As a black woman raised on a steady diet of metal music, Laina Dawes is used to getting stares in the mosh pit. So as music writer and cultural critic is was just a matter of time before she looked to herself – and fans like her – as an ideal subject to write about.
What Are You Doing Here? is a fascinating look at the double outsider status black women face as fans of metal, hardcore and punk music and Dawes’ knack for personal exploration and her general openness in her writing make the book a riveting read. Through interviews with others and an almost scholarly exploration into an already misunderstood genre (let’s be honest most metal and punk fans are already used to the clueless criticism leveled at their music by those who wouldn’t know Opeth from Otep).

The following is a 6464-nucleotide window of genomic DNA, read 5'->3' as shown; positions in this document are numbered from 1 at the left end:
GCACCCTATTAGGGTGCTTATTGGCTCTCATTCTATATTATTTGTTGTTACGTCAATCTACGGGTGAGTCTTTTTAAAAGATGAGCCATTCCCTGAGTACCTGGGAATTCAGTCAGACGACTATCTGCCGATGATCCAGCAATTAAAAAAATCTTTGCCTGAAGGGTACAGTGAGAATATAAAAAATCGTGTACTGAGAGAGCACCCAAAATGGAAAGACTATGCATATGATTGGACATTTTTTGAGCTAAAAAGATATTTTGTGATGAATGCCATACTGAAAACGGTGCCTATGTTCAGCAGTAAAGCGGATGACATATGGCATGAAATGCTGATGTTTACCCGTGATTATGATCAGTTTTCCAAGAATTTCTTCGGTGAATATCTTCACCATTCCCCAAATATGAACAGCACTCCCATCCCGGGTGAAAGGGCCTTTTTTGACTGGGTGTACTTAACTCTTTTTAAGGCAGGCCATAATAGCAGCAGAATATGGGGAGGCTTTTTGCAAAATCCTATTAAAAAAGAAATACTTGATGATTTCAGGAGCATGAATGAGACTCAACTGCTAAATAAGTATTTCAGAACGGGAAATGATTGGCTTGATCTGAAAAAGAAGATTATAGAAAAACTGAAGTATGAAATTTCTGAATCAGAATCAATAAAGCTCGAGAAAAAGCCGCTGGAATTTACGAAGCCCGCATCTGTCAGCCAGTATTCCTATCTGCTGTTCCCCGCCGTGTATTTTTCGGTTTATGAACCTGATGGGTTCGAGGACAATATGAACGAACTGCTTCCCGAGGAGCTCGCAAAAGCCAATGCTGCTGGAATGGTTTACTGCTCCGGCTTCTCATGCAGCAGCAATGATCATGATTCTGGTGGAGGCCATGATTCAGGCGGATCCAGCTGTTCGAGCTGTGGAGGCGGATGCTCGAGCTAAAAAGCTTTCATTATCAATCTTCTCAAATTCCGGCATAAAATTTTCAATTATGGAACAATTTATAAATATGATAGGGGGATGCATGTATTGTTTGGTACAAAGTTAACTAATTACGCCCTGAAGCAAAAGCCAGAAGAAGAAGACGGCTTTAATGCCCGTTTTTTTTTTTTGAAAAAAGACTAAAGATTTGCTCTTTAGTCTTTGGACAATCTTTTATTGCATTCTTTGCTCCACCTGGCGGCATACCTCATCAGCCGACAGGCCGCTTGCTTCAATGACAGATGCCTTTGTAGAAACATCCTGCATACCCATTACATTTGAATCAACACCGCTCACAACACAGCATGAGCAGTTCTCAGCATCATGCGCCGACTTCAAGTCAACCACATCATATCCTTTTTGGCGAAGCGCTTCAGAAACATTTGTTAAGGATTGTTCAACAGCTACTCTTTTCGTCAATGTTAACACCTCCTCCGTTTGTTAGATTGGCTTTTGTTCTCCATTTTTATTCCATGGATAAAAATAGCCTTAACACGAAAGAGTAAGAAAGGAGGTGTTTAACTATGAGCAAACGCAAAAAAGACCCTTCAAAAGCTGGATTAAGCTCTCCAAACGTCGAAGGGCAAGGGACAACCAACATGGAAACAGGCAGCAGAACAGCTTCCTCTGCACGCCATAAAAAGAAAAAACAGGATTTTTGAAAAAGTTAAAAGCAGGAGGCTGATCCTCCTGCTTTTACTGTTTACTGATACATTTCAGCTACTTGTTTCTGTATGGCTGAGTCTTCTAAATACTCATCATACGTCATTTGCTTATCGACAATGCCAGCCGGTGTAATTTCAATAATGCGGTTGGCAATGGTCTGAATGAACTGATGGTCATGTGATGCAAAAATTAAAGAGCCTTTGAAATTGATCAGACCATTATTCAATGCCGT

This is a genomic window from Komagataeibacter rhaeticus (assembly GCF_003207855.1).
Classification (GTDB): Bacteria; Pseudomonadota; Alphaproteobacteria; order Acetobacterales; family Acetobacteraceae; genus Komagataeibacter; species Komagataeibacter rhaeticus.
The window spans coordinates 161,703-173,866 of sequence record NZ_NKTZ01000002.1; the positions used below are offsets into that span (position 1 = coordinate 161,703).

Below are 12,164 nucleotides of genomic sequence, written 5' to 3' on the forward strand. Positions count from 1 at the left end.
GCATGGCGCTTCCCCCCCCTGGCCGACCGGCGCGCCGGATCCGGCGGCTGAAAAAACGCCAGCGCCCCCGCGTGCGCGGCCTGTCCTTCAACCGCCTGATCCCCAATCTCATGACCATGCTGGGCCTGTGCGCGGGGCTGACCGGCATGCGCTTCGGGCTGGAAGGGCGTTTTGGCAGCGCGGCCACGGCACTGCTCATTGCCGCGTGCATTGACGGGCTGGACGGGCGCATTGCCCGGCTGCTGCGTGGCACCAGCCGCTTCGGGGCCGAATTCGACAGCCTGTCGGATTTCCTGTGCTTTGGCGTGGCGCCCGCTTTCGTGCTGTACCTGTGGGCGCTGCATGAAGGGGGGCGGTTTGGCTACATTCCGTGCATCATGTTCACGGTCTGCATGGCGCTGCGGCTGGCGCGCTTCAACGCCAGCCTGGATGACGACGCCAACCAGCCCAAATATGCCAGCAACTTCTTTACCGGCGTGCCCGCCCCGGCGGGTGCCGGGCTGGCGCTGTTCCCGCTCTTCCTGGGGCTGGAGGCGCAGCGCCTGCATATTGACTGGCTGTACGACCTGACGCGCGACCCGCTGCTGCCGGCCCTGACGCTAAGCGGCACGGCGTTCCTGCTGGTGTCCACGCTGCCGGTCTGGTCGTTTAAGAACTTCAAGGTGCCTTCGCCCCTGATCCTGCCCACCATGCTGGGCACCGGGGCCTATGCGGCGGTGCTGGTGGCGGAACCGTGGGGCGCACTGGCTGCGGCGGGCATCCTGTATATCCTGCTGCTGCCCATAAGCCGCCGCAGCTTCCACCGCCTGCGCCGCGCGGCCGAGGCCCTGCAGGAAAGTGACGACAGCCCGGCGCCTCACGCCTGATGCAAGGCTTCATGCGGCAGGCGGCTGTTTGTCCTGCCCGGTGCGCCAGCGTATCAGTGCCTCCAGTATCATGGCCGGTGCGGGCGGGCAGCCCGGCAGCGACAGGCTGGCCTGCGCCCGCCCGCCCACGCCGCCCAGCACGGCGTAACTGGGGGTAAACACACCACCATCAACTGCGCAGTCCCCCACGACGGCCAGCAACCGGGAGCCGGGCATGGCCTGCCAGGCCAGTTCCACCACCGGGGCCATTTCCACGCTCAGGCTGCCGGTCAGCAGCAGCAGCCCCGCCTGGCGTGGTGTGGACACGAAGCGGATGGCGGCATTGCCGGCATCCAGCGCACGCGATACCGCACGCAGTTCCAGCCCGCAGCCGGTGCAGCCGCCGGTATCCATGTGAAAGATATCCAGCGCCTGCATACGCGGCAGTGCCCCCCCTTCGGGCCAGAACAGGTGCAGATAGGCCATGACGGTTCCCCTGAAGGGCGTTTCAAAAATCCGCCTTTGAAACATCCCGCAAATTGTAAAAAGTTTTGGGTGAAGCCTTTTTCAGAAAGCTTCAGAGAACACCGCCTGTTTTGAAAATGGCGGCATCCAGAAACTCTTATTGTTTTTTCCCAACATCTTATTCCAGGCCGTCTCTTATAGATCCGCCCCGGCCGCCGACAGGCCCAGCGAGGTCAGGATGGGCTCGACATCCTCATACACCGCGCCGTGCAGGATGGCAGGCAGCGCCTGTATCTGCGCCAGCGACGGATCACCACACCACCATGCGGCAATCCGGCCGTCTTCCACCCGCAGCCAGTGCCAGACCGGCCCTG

As a black child adopted by white parents, Dawes talks about spending time in her childhood bedroom, dealing with her anger by listening to loud metal. “I channeled my frustrations and counteracted my powerlessness by listening to the loudest, most aggressive music I could get my hands on, a habit I retain to this day,” she recounts early on in the book. “The music overrode my experiences of not belonging to either the white or black communities in my hometown.” Being drawn to the metal community – a group with its own questionable past in dealing with sexism and racism – also brought about ostracism from the black community.
Though the premise alone is interesting enough, it’s the author’s personal experiences that make What Are You Doing Here? such a compelling read.